It worked—a recalculation showed we now had enough to cover the remaining 40 NM to Qaanaaq on plane. 

Another Challenge—An Ice Dam Blocks the Way

But you can never be sure of anything in these latitudes. The conditions change so rapidly that you can experience all seasons within a few hours.


It took the crew over 28 hours to make the 675 miles to Qaanaaq.

It had not been one hour since the anxiety of fuel had left us when 20 miles before Qaanaaq we found ourselves at a dead end.

An endless ice dam stretched in all directions ahead of us. Everywhere we looked there was only ice. An all-white desert, while the brown mountains and their snow-capped peaks could be seen far out of reach in the background.

It was as if suddenly the whole ocean had frozen in front of us.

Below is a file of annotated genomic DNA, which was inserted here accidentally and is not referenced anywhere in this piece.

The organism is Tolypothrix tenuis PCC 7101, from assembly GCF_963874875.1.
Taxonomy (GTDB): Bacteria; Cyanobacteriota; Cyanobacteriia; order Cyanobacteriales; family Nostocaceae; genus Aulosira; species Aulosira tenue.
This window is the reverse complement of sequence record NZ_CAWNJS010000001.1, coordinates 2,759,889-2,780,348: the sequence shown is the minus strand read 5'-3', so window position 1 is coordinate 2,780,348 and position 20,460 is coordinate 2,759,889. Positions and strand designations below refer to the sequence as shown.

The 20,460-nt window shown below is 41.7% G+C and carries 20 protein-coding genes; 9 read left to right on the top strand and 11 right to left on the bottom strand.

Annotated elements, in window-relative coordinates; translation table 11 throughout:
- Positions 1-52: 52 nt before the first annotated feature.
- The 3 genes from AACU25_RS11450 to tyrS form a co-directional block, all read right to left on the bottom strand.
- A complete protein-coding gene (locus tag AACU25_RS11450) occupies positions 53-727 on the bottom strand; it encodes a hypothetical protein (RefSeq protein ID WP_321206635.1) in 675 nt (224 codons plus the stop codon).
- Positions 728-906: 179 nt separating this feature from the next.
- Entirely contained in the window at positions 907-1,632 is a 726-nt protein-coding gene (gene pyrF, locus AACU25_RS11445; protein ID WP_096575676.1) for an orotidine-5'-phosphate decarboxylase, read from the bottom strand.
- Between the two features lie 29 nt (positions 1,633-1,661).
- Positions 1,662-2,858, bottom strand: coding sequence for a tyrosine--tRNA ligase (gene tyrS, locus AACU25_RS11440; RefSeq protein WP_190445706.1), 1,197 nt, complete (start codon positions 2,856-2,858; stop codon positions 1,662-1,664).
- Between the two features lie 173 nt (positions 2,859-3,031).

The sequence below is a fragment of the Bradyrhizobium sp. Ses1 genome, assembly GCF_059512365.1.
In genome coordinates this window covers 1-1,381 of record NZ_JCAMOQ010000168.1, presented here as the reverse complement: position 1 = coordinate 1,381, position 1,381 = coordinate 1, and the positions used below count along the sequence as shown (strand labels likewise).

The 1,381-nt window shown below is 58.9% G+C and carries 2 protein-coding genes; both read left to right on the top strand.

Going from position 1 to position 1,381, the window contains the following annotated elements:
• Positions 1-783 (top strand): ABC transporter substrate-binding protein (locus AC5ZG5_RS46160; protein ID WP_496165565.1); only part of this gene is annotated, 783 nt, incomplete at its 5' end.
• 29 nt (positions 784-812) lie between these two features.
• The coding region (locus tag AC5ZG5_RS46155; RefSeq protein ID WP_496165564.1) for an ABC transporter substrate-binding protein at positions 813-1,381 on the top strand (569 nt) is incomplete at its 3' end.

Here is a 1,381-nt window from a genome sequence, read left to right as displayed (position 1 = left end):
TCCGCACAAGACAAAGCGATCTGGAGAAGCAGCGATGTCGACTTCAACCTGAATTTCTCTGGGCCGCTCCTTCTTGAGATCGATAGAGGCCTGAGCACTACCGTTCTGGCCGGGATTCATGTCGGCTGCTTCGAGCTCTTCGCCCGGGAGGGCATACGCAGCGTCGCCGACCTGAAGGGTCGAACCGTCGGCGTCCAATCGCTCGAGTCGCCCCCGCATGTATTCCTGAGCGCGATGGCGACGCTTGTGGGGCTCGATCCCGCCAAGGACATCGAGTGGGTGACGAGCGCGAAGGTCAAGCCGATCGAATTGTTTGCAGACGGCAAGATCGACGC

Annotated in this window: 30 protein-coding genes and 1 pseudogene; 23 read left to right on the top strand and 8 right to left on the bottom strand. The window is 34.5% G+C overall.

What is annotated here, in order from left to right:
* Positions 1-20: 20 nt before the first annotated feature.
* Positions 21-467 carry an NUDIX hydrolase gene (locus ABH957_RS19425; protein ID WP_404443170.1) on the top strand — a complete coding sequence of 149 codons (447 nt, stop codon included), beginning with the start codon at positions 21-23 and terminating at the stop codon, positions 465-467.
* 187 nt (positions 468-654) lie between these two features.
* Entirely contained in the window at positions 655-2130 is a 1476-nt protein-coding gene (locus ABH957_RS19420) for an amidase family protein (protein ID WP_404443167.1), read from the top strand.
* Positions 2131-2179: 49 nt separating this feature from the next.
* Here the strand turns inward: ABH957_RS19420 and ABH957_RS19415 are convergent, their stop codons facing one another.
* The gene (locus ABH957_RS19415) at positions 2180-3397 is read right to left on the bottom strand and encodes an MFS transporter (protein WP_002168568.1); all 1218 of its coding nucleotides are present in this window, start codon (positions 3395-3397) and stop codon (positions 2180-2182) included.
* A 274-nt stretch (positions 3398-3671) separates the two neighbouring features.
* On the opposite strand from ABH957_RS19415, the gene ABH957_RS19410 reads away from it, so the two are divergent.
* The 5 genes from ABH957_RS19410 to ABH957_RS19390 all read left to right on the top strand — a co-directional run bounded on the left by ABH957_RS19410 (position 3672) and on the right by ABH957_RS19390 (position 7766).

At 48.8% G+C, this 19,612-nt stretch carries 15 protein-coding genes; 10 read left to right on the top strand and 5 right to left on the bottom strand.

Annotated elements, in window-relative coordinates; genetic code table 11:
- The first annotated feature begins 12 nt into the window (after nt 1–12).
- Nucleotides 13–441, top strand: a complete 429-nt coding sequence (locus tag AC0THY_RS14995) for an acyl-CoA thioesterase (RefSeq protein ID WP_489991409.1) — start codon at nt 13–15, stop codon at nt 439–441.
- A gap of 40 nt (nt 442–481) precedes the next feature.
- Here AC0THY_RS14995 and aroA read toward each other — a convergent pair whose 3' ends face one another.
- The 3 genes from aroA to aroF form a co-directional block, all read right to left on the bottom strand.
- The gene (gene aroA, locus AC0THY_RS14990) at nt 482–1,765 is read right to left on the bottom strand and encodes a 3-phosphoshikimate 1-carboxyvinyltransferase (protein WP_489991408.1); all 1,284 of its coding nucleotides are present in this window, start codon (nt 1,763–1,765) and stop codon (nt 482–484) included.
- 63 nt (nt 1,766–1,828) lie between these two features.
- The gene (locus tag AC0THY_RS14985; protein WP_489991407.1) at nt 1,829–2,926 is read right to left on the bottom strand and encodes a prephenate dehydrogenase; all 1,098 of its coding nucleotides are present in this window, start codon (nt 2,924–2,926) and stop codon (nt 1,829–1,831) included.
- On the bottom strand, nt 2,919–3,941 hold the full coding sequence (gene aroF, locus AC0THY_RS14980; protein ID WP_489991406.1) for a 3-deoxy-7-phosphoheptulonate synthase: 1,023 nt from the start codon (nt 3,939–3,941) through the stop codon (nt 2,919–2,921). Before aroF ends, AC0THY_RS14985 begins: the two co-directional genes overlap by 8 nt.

Another ice field blocks the way of the RIB after some 28 hours of continuous running.

We were still 20 miles outside the settlement. We had traveled 675 miles to get here, over some 28 hours of continuous running at cruising speeds of 5 to 35 knots.

We didn't sleep more than two hours each. Many times we felt exhausted, our head was heavy and drooping and often our eyes closed when we did not plan on it—very dangerous for the man at the wheel. But we had no choice but to go on, to reach the village where we could get fuel and rest.


The planned route took the inflatable RIB into dangerous and nearly impassable ice fields.

It was 15:00΄ of Wednesday.

Position: 77°19΄N 70°16΄W